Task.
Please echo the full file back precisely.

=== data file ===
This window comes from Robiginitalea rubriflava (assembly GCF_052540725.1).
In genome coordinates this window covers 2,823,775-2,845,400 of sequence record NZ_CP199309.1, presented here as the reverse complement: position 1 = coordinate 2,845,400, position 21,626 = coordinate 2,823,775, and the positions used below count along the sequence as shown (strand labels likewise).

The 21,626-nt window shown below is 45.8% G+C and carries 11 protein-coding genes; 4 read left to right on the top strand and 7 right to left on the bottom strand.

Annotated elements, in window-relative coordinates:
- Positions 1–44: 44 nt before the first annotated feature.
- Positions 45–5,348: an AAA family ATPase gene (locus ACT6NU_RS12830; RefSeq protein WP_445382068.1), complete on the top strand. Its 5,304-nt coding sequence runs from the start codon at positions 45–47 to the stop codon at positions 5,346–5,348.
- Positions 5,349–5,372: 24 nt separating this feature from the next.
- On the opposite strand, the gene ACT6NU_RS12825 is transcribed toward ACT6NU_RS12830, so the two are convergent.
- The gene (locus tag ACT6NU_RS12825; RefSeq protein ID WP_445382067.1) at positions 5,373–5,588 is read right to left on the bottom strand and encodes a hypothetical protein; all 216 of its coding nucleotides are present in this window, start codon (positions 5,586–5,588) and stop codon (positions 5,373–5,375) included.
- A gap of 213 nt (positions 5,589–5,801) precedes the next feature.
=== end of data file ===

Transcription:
This window comes from Robiginitalea rubriflava (assembly GCF_052540725.1).
In genome coordinates this window covers 2,823,775-2,845,400 of sequence record NZ_CP199309.1, presented here as the reverse complement: position 1 = coordinate 2,845,400, position 21,626 = coordinate 2,823,775, and the positions used below count along the sequence as shown (strand labels likewise).

The 21,626-nt window shown below is 45.8% G+C and carries 11 protein-coding genes; 4 read left to right on the top strand and 7 right to left on the bottom strand.

Annotated elements, in window-relative coordinates:
- Positions 1–44: 44 nt before the first annotated feature.
- Positions 45–5,348: an AAA family ATPase gene (locus ACT6NU_RS12830; RefSeq protein WP_445382068.1), complete on the top strand. Its 5,304-nt coding sequence runs from the start codon at positions 45–47 to the stop codon at positions 5,346–5,348.
- Positions 5,349–5,372: 24 nt separating this feature from the next.
- On the opposite strand, the gene ACT6NU_RS12825 is transcribed toward ACT6NU_RS12830, so the two are convergent.
- The gene (locus tag ACT6NU_RS12825; RefSeq protein ID WP_445382067.1) at positions 5,373–5,588 is read right to left on the bottom strand and encodes a hypothetical protein; all 216 of its coding nucleotides are present in this window, start codon (positions 5,586–5,588) and stop codon (positions 5,373–5,375) included.
- A gap of 213 nt (positions 5,589–5,801) precedes the next feature.